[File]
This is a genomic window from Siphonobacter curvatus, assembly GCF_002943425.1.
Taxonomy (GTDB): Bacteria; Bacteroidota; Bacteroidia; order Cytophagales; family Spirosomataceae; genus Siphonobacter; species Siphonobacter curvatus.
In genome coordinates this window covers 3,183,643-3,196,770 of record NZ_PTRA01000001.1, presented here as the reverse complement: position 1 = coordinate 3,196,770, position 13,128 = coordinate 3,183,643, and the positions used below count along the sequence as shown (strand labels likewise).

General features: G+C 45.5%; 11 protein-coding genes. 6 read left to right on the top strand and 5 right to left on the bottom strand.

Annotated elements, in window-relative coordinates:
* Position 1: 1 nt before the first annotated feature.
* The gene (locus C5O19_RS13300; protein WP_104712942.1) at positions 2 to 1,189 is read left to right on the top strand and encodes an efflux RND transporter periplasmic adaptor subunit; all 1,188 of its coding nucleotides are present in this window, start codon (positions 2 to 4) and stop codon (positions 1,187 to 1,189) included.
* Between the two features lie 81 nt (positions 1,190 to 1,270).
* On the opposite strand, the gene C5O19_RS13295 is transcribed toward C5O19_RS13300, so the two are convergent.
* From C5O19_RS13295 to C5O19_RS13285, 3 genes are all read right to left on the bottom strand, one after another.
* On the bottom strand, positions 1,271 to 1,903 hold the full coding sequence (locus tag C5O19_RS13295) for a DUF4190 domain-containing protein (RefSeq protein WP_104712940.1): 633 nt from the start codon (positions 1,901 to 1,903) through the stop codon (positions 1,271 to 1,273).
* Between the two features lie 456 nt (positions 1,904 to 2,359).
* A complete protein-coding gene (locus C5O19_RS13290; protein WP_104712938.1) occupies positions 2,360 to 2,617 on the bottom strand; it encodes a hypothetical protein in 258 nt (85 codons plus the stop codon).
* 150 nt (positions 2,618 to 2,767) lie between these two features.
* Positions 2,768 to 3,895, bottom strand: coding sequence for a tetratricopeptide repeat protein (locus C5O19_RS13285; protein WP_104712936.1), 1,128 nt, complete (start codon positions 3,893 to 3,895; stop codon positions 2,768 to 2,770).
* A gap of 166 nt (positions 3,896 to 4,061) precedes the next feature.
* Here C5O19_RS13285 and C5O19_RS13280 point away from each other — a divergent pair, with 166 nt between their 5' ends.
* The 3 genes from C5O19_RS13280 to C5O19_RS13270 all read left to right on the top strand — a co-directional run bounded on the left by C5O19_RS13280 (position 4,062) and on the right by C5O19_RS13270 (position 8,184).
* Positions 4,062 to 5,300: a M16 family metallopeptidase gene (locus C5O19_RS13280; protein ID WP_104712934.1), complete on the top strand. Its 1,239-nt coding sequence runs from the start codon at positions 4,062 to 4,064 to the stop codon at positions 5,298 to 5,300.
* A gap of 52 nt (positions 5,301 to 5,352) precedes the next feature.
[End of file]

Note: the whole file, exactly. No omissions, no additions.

This is a genomic window from Siphonobacter curvatus, assembly GCF_002943425.1.
Taxonomy (GTDB): Bacteria; Bacteroidota; Bacteroidia; order Cytophagales; family Spirosomataceae; genus Siphonobacter; species Siphonobacter curvatus.
In genome coordinates this window covers 3,183,643-3,196,770 of record NZ_PTRA01000001.1, presented here as the reverse complement: position 1 = coordinate 3,196,770, position 13,128 = coordinate 3,183,643, and the positions used below count along the sequence as shown (strand labels likewise).

General features: G+C 45.5%; 11 protein-coding genes. 6 read left to right on the top strand and 5 right to left on the bottom strand.

Annotated elements, in window-relative coordinates:
* Position 1: 1 nt before the first annotated feature.
* The gene (locus C5O19_RS13300; protein WP_104712942.1) at positions 2 to 1,189 is read left to right on the top strand and encodes an efflux RND transporter periplasmic adaptor subunit; all 1,188 of its coding nucleotides are present in this window, start codon (positions 2 to 4) and stop codon (positions 1,187 to 1,189) included.
* Between the two features lie 81 nt (positions 1,190 to 1,270).
* On the opposite strand, the gene C5O19_RS13295 is transcribed toward C5O19_RS13300, so the two are convergent.
* From C5O19_RS13295 to C5O19_RS13285, 3 genes are all read right to left on the bottom strand, one after another.
* On the bottom strand, positions 1,271 to 1,903 hold the full coding sequence (locus tag C5O19_RS13295) for a DUF4190 domain-containing protein (RefSeq protein WP_104712940.1): 633 nt from the start codon (positions 1,901 to 1,903) through the stop codon (positions 1,271 to 1,273).
* Between the two features lie 456 nt (positions 1,904 to 2,359).
* A complete protein-coding gene (locus C5O19_RS13290; protein WP_104712938.1) occupies positions 2,360 to 2,617 on the bottom strand; it encodes a hypothetical protein in 258 nt (85 codons plus the stop codon).
* 150 nt (positions 2,618 to 2,767) lie between these two features.
* Positions 2,768 to 3,895, bottom strand: coding sequence for a tetratricopeptide repeat protein (locus C5O19_RS13285; protein WP_104712936.1), 1,128 nt, complete (start codon positions 3,893 to 3,895; stop codon positions 2,768 to 2,770).
* A gap of 166 nt (positions 3,896 to 4,061) precedes the next feature.
* Here C5O19_RS13285 and C5O19_RS13280 point away from each other — a divergent pair, with 166 nt between their 5' ends.
* The 3 genes from C5O19_RS13280 to C5O19_RS13270 all read left to right on the top strand — a co-directional run bounded on the left by C5O19_RS13280 (position 4,062) and on the right by C5O19_RS13270 (position 8,184).
* Positions 4,062 to 5,300: a M16 family metallopeptidase gene (locus C5O19_RS13280; protein ID WP_104712934.1), complete on the top strand. Its 1,239-nt coding sequence runs from the start codon at positions 4,062 to 4,064 to the stop codon at positions 5,298 to 5,300.
* A gap of 52 nt (positions 5,301 to 5,352) precedes the next feature.